A British satellite could provide a full colour, high-definition video of our planet from space, even picking up objects as small as 26 inches (65cm) big on the ground.
The 'Big Brother' video satellite, which is currently still a prototype can capture videos of individual people from orbit in high definition.
It was one of 31 payloads sent up in the Indian Polar Satellite Launch Vehicle (PSLV) carrying dozens of satellites from India and six other countries.
Within a few hours controllers had made their first contact with the UK satellite.
The British spacecraft is a pre-production model and if it performs well the Guildford-based company Earth-i will create another batch of five.
The forthcoming constellation - which will be known as Vivid-i - will be the first to give full-colour, high definition from space, writes the BBC.
It will orbit at an altitude of 314 miles (505km) and can point at specific locations, taking pictures and creating two-minute films.
'We can collect up to 50 frames per second which is a lot of information', Earth-i CEO Richard Blain told BBC news.
'That allows us to stack the individual images and increase our effective resolution, achieving somewhere around 65cm [26 inches] to 75cm [30 inches],' he said, allowing it to capture moving cars and ships.
It could also monitor urban traffic flow and make maps to provide information for relief efforts following natural disasters.
After the initial batch of five are sent up by the end of 2019, Earth-i plans to put up five spacecraft annually.
'Today is a significant milestone for Earth-i and for the global space industry', said Mr Blain.
'We are now researching and testing the technology and data services for the Vivid-i Constellation using the still and video imagery from this prototype – and showing our customers what will be possible in the future from new capabilities such as colour video from space', he said.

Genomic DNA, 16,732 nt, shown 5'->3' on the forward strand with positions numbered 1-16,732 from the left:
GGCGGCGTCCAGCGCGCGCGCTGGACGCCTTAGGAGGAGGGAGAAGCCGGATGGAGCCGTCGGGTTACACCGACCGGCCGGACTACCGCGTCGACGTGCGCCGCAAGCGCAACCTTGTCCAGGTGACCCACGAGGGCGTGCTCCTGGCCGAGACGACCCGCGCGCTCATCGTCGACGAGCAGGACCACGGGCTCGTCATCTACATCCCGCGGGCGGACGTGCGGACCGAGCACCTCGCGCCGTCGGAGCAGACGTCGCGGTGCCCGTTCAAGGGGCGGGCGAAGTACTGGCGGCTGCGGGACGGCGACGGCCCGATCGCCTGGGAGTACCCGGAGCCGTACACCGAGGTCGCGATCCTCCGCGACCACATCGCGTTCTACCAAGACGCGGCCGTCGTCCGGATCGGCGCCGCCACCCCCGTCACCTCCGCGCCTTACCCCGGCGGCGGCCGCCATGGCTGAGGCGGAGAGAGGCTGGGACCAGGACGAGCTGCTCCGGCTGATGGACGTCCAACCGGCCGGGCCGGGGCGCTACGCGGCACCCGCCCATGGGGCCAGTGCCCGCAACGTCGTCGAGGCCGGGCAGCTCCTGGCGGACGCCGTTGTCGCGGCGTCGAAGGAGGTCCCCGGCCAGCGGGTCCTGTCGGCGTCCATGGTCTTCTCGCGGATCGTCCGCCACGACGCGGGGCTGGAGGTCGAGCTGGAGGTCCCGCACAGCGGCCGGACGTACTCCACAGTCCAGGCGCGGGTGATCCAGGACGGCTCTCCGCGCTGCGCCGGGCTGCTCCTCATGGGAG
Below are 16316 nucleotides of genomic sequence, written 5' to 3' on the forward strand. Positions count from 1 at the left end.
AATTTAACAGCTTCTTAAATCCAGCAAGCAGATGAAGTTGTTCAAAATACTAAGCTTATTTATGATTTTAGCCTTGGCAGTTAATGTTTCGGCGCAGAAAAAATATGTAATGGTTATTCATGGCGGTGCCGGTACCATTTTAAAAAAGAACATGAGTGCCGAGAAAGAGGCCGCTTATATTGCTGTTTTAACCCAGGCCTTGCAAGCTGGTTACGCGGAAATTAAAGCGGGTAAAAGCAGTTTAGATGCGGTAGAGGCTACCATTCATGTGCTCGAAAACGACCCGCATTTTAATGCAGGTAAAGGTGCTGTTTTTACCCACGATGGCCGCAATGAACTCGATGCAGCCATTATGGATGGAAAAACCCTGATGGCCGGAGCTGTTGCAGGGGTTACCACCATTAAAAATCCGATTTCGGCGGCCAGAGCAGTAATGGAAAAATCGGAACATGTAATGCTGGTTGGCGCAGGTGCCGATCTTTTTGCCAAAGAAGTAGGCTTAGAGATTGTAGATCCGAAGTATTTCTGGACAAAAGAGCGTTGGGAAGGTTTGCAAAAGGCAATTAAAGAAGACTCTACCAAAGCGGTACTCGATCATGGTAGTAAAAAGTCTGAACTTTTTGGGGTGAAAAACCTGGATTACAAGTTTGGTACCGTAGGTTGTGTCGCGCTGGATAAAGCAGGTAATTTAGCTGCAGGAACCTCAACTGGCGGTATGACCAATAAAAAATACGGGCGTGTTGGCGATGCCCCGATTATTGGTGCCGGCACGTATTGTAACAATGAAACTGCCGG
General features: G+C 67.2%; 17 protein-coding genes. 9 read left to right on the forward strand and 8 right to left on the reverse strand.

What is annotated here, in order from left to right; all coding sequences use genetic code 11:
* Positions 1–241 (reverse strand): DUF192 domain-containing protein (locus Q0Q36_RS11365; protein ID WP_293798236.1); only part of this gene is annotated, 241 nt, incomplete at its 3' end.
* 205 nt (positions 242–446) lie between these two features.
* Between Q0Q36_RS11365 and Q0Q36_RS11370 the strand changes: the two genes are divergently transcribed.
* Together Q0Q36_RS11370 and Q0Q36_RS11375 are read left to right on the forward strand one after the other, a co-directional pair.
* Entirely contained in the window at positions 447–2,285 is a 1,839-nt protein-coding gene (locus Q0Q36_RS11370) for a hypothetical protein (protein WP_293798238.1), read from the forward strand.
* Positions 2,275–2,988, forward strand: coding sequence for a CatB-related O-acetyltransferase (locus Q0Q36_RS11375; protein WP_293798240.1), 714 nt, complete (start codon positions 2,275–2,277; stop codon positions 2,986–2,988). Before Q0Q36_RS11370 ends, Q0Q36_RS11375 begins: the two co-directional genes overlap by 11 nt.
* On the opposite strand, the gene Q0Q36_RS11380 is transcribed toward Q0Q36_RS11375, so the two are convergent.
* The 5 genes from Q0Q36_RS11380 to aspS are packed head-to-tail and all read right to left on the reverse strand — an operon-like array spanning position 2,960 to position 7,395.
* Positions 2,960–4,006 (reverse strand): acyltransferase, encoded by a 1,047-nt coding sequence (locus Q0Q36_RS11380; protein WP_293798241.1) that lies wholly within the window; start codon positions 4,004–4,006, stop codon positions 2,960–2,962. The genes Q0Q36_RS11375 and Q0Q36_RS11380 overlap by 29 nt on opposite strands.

The Indian Polar Satellite Launch Vehicle (PSLV) has launched into space, carrying dozens of satellites from India and six other countries.
One of the 31 payloads is a British spacecraft created by Guildford-based company Earth-i.
The video satellite is a prototype of a that could one day provide footage of individual people from orbit in high definition and is capable of gathering 50 frames of images per second.
It is a pre-production model and if it performs well Earth-i will create another batch of five.
A. S. Kiran Kumar, chairman of the Indian Space Research Organisation, said the satellites successfully reached orbit after the polar satellite launch vehicle took off from Sriharikota, an island off Andhra Pradesh state in the country's southeast.
Apart from two Indian weather satellites, the rocket also carried 28 micro and nano-satellites from Canada, Finland, France, South Korea and the United States.
Also on PSLV was a Phase 1 LEO satellite that is a Canadian prototype to deliver broadband across the world.
There was also a small radar-imaging satellite for Finnish start-up ICEYE.
The launch is the latest in a string of successes for the Indian space agency.
Last June, India launched its heaviest-ever rocket it hopes will eventually be able to carry astronauts into space, a feat that only Russia, the United States and China have achieved.
The lift-off was postponed by a minute because of fear of collision with space debris, the New Delhi Television news channel said.
The last launch of India's first privately built satellite failed in August because of a heat shield problem.
In 2013, India launched a space probe that has been orbiting Mars since September 2014.